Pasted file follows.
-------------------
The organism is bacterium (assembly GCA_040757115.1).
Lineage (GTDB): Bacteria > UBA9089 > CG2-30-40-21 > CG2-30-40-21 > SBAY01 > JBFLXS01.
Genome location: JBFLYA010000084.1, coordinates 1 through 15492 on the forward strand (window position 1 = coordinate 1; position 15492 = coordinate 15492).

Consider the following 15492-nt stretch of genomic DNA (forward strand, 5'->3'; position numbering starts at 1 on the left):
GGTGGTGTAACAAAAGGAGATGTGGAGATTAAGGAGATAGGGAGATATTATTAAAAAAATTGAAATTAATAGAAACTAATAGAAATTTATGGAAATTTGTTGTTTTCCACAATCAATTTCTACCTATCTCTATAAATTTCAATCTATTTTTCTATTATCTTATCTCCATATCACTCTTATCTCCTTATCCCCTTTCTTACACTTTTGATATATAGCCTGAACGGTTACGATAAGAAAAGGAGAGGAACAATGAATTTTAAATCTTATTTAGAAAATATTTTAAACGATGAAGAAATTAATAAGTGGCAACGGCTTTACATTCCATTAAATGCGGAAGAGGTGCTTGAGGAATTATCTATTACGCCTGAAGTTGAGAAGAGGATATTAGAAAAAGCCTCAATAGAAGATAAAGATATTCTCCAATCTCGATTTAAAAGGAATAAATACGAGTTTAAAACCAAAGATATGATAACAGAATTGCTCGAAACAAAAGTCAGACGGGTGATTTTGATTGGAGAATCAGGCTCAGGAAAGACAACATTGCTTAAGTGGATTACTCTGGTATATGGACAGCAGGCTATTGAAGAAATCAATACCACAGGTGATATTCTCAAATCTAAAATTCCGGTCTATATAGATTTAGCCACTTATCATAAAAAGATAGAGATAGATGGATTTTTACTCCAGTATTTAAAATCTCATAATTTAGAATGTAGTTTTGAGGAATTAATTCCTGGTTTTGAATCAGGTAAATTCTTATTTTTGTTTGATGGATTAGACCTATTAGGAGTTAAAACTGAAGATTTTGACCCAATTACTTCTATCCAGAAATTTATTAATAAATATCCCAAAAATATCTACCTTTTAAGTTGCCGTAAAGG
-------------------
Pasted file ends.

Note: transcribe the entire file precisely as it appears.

The organism is bacterium (assembly GCA_040757115.1).
Lineage (GTDB): Bacteria > UBA9089 > CG2-30-40-21 > CG2-30-40-21 > SBAY01 > JBFLXS01.
Genome location: JBFLYA010000084.1, coordinates 1 through 15492 on the forward strand (window position 1 = coordinate 1; position 15492 = coordinate 15492).

Consider the following 15492-nt stretch of genomic DNA (forward strand, 5'->3'; position numbering starts at 1 on the left):
GGTGGTGTAACAAAAGGAGATGTGGAGATTAAGGAGATAGGGAGATATTATTAAAAAAATTGAAATTAATAGAAACTAATAGAAATTTATGGAAATTTGTTGTTTTCCACAATCAATTTCTACCTATCTCTATAAATTTCAATCTATTTTTCTATTATCTTATCTCCATATCACTCTTATCTCCTTATCCCCTTTCTTACACTTTTGATATATAGCCTGAACGGTTACGATAAGAAAAGGAGAGGAACAATGAATTTTAAATCTTATTTAGAAAATATTTTAAACGATGAAGAAATTAATAAGTGGCAACGGCTTTACATTCCATTAAATGCGGAAGAGGTGCTTGAGGAATTATCTATTACGCCTGAAGTTGAGAAGAGGATATTAGAAAAAGCCTCAATAGAAGATAAAGATATTCTCCAATCTCGATTTAAAAGGAATAAATACGAGTTTAAAACCAAAGATATGATAACAGAATTGCTCGAAACAAAAGTCAGACGGGTGATTTTGATTGGAGAATCAGGCTCAGGAAAGACAACATTGCTTAAGTGGATTACTCTGGTATATGGACAGCAGGCTATTGAAGAAATCAATACCACAGGTGATATTCTCAAATCTAAAATTCCGGTCTATATAGATTTAGCCACTTATCATAAAAAGATAGAGATAGATGGATTTTTACTCCAGTATTTAAAATCTCATAATTTAGAATGTAGTTTTGAGGAATTAATTCCTGGTTTTGAATCAGGTAAATTCTTATTTTTGTTTGATGGATTAGACCTATTAGGAGTTAAAACTGAAGATTTTGACCCAATTACTTCTATCCAGAAATTTATTAATAAATATCCCAAAAATATCTACCTTTTAAGTTGCCGTAAAGG